This weird ransomware strain spreads like a virus in the cloud



Virlock Ransomware Screenshot

Here is a ransomware horror story for you...

An obscure 2-year old ransomware strain called Virlock has a nasty feature: it is capable of stealthily spreading itself via cloud storage and collaboration apps. That way just one infected user can unknowingly spread the infection further across your network, Netskope researchers discovered.  Virlock is borrowing from a wide range of threat techniques.

How does it work?

Virlock Polymorphic CodeRansomware normally spreads through email phishing attacks, exploit kits, removable drives or external network shares. However, Virlock is a weird family of ransomware that not only encrypts files but also converts them into a polymorphic file infector just like a virus. Apart from infecting the usual documents and image related files, it also infects binary files. Yikes. 

Virlock has effectively weaponized every data file it encrypts, converting each one into a propagation vehicle for the malware itself. 
 
Very clever -- and efficient. Why let encrypted data files sit around in an inert state on the compromised PC when they can be put to good use to spread the fun to other users through file sharing schemes of one sort or another?
 
An infected Virlock file is a sandwich of polymorphic code, malware code and embedded clean code, see the graphic. Netskope malware researchers illustrated how Virlock can become a dangerous cloud infection because files can be spread through cloud sync and shared via cloud storage and collaboration apps. 
 
Trend Micro claims that Virlock can actually be classified as a polymorphic worm, but that doesn't seem correct as it's not completely autonomous and self-propagating. It really requires the actions of your users or automated file sharing schemes to propagate. A hybrid "Ransomware-Polymorphic virus" is a more correct classification.
 

 

Here is an example of how it spreads 

In short: User A and User B are collaborating through the cloud storage app Box, using a folder called "Important". Both users have some of the files within the folder synced to their own machine.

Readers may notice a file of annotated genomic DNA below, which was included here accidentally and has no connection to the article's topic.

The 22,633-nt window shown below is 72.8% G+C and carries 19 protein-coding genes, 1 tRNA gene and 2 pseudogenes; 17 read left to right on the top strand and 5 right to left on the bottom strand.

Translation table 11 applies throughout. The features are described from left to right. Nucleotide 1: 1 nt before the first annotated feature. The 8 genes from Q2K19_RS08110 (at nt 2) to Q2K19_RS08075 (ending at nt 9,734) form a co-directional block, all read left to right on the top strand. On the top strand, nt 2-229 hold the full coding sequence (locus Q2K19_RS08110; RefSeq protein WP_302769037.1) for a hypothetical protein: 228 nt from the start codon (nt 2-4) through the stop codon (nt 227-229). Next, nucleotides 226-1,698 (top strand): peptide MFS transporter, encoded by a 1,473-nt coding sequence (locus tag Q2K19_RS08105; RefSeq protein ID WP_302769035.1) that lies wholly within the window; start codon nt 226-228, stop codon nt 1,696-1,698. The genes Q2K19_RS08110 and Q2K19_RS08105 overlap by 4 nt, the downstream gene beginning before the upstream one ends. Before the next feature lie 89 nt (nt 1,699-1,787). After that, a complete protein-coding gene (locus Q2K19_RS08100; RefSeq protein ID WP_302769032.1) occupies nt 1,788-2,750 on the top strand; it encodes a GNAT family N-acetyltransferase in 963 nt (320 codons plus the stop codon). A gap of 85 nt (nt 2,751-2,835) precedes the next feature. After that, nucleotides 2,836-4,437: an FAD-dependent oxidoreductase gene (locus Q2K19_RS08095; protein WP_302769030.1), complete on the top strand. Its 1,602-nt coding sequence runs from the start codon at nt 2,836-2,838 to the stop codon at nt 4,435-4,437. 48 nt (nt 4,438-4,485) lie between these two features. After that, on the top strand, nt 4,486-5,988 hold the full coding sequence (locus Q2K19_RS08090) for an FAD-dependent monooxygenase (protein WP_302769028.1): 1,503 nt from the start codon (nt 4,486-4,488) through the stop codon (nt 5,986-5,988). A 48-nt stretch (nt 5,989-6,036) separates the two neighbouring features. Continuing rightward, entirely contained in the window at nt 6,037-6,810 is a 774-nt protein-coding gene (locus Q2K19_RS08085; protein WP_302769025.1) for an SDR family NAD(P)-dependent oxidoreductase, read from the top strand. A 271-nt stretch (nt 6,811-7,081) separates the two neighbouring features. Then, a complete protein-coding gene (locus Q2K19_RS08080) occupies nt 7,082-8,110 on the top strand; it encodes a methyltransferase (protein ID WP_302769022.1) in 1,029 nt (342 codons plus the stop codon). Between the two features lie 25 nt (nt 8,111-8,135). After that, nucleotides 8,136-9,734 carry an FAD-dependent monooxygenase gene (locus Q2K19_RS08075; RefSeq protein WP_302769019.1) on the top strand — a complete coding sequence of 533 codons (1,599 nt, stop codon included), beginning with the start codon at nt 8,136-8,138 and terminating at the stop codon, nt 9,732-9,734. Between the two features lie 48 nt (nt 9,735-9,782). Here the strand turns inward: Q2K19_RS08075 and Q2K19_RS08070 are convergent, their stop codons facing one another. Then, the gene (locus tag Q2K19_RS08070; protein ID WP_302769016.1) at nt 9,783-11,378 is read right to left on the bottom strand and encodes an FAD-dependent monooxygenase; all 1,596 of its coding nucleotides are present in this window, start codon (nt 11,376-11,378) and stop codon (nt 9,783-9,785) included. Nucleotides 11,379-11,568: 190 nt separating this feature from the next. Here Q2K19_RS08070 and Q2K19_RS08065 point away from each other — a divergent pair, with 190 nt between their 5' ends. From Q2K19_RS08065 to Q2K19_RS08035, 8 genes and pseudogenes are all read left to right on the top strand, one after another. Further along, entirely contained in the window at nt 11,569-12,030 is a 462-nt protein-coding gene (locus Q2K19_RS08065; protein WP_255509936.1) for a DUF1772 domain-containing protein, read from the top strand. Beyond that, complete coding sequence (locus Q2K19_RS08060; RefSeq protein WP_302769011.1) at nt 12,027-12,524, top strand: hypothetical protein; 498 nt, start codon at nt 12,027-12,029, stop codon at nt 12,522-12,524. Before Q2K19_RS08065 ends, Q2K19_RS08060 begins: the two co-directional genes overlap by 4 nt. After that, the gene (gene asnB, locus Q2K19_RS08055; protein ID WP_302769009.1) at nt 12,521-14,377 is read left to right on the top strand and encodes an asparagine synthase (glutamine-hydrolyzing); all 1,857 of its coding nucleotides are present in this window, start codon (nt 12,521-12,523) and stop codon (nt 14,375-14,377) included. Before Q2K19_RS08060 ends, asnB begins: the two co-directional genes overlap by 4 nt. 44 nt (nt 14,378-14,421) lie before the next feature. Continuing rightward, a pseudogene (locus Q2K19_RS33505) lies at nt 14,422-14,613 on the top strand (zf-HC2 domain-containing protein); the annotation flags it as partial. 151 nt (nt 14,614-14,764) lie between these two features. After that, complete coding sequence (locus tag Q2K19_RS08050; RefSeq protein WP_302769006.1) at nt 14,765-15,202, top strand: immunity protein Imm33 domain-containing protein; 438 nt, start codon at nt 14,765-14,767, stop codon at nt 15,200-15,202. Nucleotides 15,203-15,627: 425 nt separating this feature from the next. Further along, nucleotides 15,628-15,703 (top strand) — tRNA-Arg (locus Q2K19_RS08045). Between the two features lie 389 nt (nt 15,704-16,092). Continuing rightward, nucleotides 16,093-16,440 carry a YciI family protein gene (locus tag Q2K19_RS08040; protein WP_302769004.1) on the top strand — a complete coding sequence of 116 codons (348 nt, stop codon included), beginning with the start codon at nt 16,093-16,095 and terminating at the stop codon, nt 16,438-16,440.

User A falls for a social engineering attack and gets infected with Virlock ransomware on their own machine, encrypting all their files and at the same time turning them into new Virlock infector files, including the files which are synced on Box. So, Virlock also spreads to the cloud folder and infects the files stored there, which in turn get synced to User B's machine.

Now, User B clicks on any of the files in the shared folder on their box, the infected Virlock file is executed and the rest of the files on the machine of User B become infected and in their turn becoming Virlock file infectors just like a virus. Here are the blow-by-blow screenshots, courtesy Netskope

Virlock Ransomware 'Important' File

This “Important” folder has few files that both User A and User B have synced on their respective machines as shown here:

Virlock Ransomware Infection

User A gets infected with Virlock ransomware. User A’s files are all encrypted and turn in to Virlock infector files. As part of encrypting all the files on User A’s machine, the files within the Box Sync “Important” folder are also encrypted and turn into Virlock infector files as shown here:

Virlock Ransomware

The Box sync client on User A’s machine will sync the files to the cloud as shown here:

Virlock Ransomware

As the “Important” folder is also shared with User B, the files within “Important” folder are synced to User B’s machine Box sync folder as shown here:

Virlock Ransomware

The above scenario is not just limited to User A and User B and will extend to all the users of an enterprise who are collaborating with each other. Consider the User-File collaboration graph below of a typical enterprise with users (in black dots) and the files (in blue dots). All the users within the red boundary might get infected with Virlock ransomware due to fan-out effect within minutes.User File Collaboration Graph